CUC to BZD
Currency conversion rates from CUC to BZD
|1 CUC||1 BZD|
|5 CUC||5 BZD|
|10 CUC||10 BZD|
|20 CUC||20 BZD|
|50 CUC||50 BZD|
|100 CUC||100 BZD|
|250 CUC||250 BZD|
|500 CUC||500 BZD|
|1000 CUC||1000 BZD|
|2000 CUC||2000 BZD|
|5000 CUC||5000 BZD|
|10000 CUC||10000 BZD|
|1 BZD||1 CUC|
|5 BZD||5 CUC|
|10 BZD||10 CUC|
|20 BZD||20 CUC|
|50 BZD||50 CUC|
|100 BZD||100 CUC|
|250 BZD||250 CUC|
|500 BZD||500 CUC|
|1000 BZD||1000 CUC|
|2000 BZD||2000 CUC|
|5000 BZD||5000 CUC|
|10000 BZD||10000 CUC|
BZD - Belize Dollar (BZ$)
The Belize Dollar is the official currency of Belize. The symbol used for the Dollar is $. To distinguish it from other Dollar currencies, the Belize Dollar symbol is BZ$. It is divided into smaller denominations; 1 BZ$ = 100 cents. Since 1978, the Belize Dollar has been pegged to the US Dollar at 1 USD = 2 BZ$.
The Belize Dollar is the currency in Belize (BZ, BLZ). The symbol for BZD can be written BZ$. The Belize Dollar is divided into 100 cents. The exchange rate for the Belize Dollar was last updated on May 24, 2019 from Yahoo Finance. The BZD conversion factor has 5 significant digits.
- Logging plays an important part in the Belize economy - timber is the main export product.
- Top industries for Belize are tourism, garment production, construction, and food processing. Belize also allows offshore investments.
- The unemployment rate is estimated at 9.4%.
- Agriculture accounts for 21% of the total GDP.
- Export products are wood, molasses, citrus, clothing, bananas, sugar, and crude oil.
- Import products are food, tobacco, chemicals, fuels, and manufactured goods.
- Tourism in Belize amounts to 251, 655 people.
- Belize is working towards an economic plan and the country’s focus is tourism and agriculture.
- An estimated growth of 4% was indicated in the year 1999.
- Belize was originally part of British Honduras and the Spanish Dollar was in circulation.
- In 1894, the government issued banknotes in denominations of 100, 50, 10, 5, 2 and 1 Dollar.
- After 1928, no more 50 and 100 Dollar banknotes were produced.
- In 1973, British Honduras was renamed Belize.
- The first 100 Dollar banknote was introduced in 1974.
- In 1976, the printing of banknotes were taken over by the Monetary Authority of Belize.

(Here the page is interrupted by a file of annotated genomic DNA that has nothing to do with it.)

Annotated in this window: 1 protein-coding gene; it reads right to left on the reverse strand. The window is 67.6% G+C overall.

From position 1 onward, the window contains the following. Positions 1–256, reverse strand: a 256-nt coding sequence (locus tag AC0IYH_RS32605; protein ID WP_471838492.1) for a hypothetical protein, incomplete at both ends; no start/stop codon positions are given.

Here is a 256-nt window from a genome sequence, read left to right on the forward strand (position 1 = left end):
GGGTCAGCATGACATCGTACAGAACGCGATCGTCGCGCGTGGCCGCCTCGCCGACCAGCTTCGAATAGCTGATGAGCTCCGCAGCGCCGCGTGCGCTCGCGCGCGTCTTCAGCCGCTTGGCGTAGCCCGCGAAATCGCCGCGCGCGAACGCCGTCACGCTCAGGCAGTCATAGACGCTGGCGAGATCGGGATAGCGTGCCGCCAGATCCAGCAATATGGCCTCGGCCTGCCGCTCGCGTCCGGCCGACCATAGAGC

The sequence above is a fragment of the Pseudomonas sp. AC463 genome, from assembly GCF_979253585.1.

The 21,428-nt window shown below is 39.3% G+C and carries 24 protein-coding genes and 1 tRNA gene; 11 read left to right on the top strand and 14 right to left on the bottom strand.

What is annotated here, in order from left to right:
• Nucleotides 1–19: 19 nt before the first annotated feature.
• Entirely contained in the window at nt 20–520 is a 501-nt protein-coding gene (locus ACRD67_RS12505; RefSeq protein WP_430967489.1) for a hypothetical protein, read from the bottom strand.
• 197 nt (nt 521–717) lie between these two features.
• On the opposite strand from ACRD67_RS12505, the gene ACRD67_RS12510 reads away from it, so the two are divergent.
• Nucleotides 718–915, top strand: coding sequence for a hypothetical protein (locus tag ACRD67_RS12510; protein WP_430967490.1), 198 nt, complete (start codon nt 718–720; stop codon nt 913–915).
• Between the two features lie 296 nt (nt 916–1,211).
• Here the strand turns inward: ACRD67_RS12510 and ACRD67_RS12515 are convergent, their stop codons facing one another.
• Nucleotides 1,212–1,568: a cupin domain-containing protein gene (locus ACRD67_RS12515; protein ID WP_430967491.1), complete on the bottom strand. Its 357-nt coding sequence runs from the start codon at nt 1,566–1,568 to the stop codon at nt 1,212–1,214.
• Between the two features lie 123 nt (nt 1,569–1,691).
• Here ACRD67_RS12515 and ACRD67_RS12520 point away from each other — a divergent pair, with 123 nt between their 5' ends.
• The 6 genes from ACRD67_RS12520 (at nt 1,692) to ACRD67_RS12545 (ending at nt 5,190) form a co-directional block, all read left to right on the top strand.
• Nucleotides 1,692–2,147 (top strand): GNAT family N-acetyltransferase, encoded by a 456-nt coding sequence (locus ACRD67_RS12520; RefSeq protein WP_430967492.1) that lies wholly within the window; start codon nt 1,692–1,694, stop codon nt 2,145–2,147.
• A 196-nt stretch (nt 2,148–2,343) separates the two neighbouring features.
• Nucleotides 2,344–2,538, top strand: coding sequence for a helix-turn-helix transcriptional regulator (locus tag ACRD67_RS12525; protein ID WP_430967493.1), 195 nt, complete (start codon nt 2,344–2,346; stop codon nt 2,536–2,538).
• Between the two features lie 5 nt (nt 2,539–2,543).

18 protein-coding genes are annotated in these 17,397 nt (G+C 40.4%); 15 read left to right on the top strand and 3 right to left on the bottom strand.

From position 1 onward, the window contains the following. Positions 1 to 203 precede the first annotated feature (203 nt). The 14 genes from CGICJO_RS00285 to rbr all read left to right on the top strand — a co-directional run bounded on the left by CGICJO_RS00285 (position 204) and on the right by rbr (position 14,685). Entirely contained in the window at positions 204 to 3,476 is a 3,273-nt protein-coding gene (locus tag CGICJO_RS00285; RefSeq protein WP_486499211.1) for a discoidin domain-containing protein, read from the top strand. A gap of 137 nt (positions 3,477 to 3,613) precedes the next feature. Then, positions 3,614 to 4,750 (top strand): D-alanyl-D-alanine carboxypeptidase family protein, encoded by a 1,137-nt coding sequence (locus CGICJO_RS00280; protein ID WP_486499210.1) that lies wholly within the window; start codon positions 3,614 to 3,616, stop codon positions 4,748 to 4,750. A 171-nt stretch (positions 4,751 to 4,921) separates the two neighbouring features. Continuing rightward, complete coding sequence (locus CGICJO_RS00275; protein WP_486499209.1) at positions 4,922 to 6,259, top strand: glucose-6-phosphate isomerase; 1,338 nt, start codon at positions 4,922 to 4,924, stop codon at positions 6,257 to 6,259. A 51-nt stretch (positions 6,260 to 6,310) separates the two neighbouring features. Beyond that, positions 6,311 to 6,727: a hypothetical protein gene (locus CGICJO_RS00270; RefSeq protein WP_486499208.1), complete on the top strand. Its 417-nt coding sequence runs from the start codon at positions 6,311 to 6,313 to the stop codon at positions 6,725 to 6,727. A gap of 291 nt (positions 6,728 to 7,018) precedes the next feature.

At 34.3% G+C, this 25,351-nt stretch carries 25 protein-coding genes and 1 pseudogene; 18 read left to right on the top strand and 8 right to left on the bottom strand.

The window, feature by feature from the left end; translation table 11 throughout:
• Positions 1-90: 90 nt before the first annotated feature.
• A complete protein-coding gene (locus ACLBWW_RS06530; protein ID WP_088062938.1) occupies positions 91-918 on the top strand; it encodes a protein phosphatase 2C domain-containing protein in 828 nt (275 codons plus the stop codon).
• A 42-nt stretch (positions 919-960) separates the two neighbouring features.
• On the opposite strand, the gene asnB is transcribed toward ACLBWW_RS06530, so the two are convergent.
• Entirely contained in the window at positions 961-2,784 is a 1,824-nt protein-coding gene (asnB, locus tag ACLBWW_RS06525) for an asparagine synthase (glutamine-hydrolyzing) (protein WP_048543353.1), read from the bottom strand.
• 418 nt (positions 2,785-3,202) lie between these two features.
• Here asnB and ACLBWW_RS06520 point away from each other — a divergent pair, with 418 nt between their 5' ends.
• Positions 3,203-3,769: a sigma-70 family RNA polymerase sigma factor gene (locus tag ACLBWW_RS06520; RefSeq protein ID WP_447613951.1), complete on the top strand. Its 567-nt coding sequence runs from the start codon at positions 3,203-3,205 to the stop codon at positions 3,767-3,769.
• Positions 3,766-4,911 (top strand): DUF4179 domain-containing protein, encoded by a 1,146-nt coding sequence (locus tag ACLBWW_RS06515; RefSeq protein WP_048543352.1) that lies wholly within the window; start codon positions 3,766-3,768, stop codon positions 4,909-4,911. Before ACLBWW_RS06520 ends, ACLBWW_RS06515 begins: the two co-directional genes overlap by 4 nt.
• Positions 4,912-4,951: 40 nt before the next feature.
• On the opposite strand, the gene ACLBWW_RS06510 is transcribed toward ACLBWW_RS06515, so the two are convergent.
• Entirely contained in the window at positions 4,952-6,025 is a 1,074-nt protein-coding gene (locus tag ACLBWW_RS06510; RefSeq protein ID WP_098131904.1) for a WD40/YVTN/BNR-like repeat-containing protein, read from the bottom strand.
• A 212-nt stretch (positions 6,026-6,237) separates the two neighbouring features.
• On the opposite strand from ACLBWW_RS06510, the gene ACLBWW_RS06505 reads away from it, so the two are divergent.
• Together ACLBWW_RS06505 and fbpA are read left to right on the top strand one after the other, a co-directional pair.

- The Central Bank of Belize was established in 1982. It produced banknotes in 1983.
CUC - Cuban Convertible Peso (CUC$)
Cuban Convertible Peso
The Cuban Convertible Peso (CUC) is one of two currencies used in Cuba. The other currency is simply called the Cuban Peso and has been in limited use since 1994. Retail stores and other businesses mainly use the Cuban Convertible Peso. The Convertible Peso can only be exchanged in Cuba itself. It is pegged to the US Dollar at par. The Convertible Peso is rated as the strongest Peso currency, as well as the 10th highest currency worldwide.
The Cuban Convertible Peso is the currency in Cuba (CU, CUB). The exchange rate for the Cuban Convertible Peso was last updated on Today from The International Monetary Fund. The CUC conversion factor has 6 significant digits.
- Cuba’s economy is run by the state and seen as a planned economy.
- The majority of the labor force works for the government. The unemployment rate is 1.7%.
- Services account for 74% of the total GDP.
- Top industries are tobacco, petroleum, steel, cement, pharmaceuticals, construction, nickel, agricultural machines, and sugar.
- Export products are tobacco, shellfish, coffee, citrus, and medical products.
- Import products are chemicals, equipment and machinery, food, and petroleum.
- Cuba recently started attracting world-class pharmaceutical and biotechnology industries.
- 80% of Cuba’s food is imported.
- Tourism is growing rapidly, however the retail sector in Cuba is poorly run.
- The Netherlands is the largest importer of Cuban products.
- In 1994, the Cuban Convertible Peso was introduced alongside the existing Cuban Peso.
- Until 2004, Cuba used the Peso (CUP) for non-luxury items and staples; the Convertible Peso and the US Dollar were used mainly in the tourism trade and for luxury items.
- In 2004, the USD was take off the market due to sanctions. A 10% tax was charged for converting USDs to convertible pesos. This tax does not apply to any other currency.
- In 2011, Cuba pegged the Convertible Peso to the USD at par.